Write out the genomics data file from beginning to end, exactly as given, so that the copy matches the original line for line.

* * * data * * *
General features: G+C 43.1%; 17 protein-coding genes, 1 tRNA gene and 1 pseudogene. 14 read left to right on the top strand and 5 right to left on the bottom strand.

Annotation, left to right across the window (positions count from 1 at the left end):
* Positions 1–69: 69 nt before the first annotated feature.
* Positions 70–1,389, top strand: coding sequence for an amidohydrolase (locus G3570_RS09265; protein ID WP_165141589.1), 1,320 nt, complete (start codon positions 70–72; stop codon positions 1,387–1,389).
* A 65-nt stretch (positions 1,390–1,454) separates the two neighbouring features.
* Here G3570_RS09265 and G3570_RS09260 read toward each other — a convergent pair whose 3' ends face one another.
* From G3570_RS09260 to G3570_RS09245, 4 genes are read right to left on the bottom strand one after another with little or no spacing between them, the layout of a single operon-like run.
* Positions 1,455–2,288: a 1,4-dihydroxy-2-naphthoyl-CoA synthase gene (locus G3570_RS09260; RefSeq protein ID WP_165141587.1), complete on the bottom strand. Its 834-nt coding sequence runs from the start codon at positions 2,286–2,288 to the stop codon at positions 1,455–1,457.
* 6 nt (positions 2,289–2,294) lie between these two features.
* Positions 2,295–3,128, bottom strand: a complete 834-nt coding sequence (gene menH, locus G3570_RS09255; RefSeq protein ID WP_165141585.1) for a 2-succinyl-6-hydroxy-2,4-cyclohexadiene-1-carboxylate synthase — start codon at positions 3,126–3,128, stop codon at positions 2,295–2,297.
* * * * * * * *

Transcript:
General features: G+C 43.1%; 17 protein-coding genes, 1 tRNA gene and 1 pseudogene. 14 read left to right on the top strand and 5 right to left on the bottom strand.

Annotation, left to right across the window (positions count from 1 at the left end):
* Positions 1–69: 69 nt before the first annotated feature.
* Positions 70–1,389, top strand: coding sequence for an amidohydrolase (locus G3570_RS09265; protein ID WP_165141589.1), 1,320 nt, complete (start codon positions 70–72; stop codon positions 1,387–1,389).
* A 65-nt stretch (positions 1,390–1,454) separates the two neighbouring features.
* Here G3570_RS09265 and G3570_RS09260 read toward each other — a convergent pair whose 3' ends face one another.
* From G3570_RS09260 to G3570_RS09245, 4 genes are read right to left on the bottom strand one after another with little or no spacing between them, the layout of a single operon-like run.
* Positions 1,455–2,288: a 1,4-dihydroxy-2-naphthoyl-CoA synthase gene (locus G3570_RS09260; RefSeq protein ID WP_165141587.1), complete on the bottom strand. Its 834-nt coding sequence runs from the start codon at positions 2,286–2,288 to the stop codon at positions 1,455–1,457.
* 6 nt (positions 2,289–2,294) lie between these two features.
* Positions 2,295–3,128, bottom strand: a complete 834-nt coding sequence (gene menH, locus G3570_RS09255; RefSeq protein ID WP_165141585.1) for a 2-succinyl-6-hydroxy-2,4-cyclohexadiene-1-carboxylate synthase — start codon at positions 3,126–3,128, stop codon at positions 2,295–2,297.